• Office XP SP3, including Word 2002, Excel 2002, Outlook 2002, PowerPoint 2002, and Office XP Multilingual User Interface Packs
  • Office 2003 SP1 and SP2, including Excel 2003 and Excel 2003 Viewer
  • Microsoft Works Suite 2000, 2001, 2002, 2003, 2004, 2005, and 2006
  • Excel X for Mac
  • Excel 2004 for Mac

This update doesn't affect Excel 2000 Viewer, Excel 2002 Viewer, Word 2003, Outlook 2003, and PowerPoint 2003. Other than these few applications, however, you can assume that the update does affect every other currently used Office application. Check the bulletin closely for the applicable update.

Risk level
All six vulnerabilities addressed by MS06-012 are remote code execution threats. Microsoft has rated them critical threats for Word 2000, Excel 2000, Outlook 2000, and Office 2000 MultiLanguage Packs. The Microsoft Office Remote Code Execution Using a Malformed Routing Slip Vulnerability is a critical threat for PowerPoint 2000.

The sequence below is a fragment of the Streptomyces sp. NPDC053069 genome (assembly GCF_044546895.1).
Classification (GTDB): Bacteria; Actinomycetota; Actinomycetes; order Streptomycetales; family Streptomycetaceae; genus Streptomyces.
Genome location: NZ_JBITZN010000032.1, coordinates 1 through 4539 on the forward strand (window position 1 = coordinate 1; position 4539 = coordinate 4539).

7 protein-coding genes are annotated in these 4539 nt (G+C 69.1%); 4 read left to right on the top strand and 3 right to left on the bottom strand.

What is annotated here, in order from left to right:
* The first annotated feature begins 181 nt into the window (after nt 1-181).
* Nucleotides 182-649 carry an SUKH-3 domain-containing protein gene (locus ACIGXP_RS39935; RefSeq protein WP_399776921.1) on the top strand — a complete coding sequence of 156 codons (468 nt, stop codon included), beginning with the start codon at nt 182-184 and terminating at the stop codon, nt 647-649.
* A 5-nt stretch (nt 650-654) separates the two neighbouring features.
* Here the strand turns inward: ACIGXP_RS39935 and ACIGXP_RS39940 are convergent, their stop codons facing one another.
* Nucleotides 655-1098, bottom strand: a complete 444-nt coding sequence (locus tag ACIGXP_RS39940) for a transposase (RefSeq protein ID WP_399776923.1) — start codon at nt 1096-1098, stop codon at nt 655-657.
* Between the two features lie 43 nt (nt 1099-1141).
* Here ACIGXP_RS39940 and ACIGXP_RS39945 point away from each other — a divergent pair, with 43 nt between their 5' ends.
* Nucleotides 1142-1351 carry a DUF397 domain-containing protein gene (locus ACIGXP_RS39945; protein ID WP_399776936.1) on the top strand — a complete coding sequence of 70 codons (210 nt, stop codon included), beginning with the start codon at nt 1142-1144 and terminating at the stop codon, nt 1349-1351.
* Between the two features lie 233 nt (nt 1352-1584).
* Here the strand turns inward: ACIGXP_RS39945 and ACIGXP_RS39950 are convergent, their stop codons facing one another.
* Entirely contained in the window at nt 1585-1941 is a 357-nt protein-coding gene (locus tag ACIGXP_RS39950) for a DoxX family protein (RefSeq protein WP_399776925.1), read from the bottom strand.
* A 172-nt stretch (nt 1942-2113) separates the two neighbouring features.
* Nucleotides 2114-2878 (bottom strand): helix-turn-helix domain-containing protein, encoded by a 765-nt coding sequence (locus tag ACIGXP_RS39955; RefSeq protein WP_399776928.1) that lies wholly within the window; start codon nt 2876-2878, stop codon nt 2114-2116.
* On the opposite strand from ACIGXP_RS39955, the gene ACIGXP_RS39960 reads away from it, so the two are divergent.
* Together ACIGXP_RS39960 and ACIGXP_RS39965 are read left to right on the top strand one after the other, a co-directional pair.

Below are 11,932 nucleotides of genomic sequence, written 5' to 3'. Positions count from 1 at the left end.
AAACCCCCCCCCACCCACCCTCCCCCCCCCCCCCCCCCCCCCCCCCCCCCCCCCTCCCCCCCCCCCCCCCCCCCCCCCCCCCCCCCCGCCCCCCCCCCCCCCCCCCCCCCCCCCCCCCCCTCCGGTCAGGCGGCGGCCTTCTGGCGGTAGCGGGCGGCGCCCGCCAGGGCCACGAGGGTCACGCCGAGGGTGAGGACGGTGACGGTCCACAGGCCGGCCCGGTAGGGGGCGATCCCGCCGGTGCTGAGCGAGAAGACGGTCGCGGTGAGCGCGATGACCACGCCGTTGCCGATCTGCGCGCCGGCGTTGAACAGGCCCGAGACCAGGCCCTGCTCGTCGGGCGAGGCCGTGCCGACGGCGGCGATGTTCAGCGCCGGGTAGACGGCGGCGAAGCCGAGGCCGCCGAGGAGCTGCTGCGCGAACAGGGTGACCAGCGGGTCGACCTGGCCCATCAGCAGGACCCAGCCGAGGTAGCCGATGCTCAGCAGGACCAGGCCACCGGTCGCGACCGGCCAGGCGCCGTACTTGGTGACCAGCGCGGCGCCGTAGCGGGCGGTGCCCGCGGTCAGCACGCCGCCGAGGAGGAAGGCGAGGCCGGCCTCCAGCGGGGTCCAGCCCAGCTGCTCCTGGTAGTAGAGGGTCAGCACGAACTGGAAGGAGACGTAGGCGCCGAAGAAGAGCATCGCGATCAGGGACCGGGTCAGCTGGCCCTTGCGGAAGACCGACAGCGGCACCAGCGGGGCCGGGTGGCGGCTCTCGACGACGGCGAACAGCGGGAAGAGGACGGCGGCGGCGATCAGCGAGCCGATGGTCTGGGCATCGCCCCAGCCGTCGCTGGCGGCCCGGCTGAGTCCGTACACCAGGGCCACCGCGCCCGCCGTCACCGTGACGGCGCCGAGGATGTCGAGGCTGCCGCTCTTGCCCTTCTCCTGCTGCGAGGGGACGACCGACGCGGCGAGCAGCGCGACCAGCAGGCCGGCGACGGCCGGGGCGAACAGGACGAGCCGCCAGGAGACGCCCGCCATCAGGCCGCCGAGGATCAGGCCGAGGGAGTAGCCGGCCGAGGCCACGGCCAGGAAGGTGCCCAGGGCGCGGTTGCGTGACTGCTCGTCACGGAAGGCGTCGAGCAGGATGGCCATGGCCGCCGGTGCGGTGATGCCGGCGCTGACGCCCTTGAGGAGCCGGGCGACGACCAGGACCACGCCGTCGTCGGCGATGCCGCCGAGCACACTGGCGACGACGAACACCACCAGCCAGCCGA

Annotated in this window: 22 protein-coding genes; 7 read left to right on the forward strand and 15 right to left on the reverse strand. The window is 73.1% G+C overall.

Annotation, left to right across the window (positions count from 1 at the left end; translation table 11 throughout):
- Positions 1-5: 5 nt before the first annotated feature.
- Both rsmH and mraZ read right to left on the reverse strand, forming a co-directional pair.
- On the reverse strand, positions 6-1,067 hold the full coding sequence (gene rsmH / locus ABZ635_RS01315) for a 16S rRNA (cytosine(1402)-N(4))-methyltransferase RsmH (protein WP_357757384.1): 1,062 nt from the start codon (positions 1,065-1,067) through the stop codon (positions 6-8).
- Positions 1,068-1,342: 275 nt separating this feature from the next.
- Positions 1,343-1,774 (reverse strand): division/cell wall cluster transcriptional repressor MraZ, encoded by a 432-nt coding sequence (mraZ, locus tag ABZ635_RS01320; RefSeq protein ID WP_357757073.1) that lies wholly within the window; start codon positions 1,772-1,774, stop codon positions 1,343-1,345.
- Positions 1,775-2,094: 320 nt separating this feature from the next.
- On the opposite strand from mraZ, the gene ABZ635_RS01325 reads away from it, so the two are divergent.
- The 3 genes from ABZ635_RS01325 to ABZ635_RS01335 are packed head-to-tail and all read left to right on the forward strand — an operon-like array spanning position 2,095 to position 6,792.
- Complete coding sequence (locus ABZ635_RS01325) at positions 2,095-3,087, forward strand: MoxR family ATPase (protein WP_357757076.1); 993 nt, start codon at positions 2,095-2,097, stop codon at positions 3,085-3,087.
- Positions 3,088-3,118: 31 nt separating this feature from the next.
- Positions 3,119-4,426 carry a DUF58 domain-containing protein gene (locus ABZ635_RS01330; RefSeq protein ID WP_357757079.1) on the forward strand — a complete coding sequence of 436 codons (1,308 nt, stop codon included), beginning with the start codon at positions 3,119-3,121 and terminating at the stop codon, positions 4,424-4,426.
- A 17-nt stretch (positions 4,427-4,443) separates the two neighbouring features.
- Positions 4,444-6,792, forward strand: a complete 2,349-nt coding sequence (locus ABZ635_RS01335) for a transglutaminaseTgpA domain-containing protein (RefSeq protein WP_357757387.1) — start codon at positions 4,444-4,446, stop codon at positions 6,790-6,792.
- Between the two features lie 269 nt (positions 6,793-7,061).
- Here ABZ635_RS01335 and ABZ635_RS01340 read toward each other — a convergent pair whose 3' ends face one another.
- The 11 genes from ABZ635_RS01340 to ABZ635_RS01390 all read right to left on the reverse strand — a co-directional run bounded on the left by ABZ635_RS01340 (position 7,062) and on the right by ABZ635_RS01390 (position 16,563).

These are important threats for all other affected programs.

Mitigating factors
Because this security bulletin addresses six separate vulnerabilities, there are various mitigating factors. Read the security bulletin for more details.

Fix
Install the update. Specific updates are available for the various affected applications, so check the security bulletin to determine what (if anything) you need to patch. Some of these patches are replacements for a number of earlier bulletins, including MS04-033, MS05-035, and MS06-003. The only workaround provided by Microsoft is to never open Office documents from untrusted sources.

MS06-011

Microsoft Security Bulletin MS06-011, "Permissive Windows Services DACLs Could Allow Elevation of Privilege," is a minor threat that only applies to some recent Windows versions. The single threat involved is Permissive Windows Service DACLs (CVE-2006-0023), which is a new, publicly disclosed threat.

Applicability

  • Windows XP SP1
  • Windows Server 2003
  • Windows Server 2003 for Itanium-based systems

Risk level
This is an important threat for Windows XP SP1, but it doesn't apply to Windows XP SP2. It's a moderate threat for affected versions of Windows Server 2003, which doesn't include Windows Server 2003 SP1.

Mitigating factors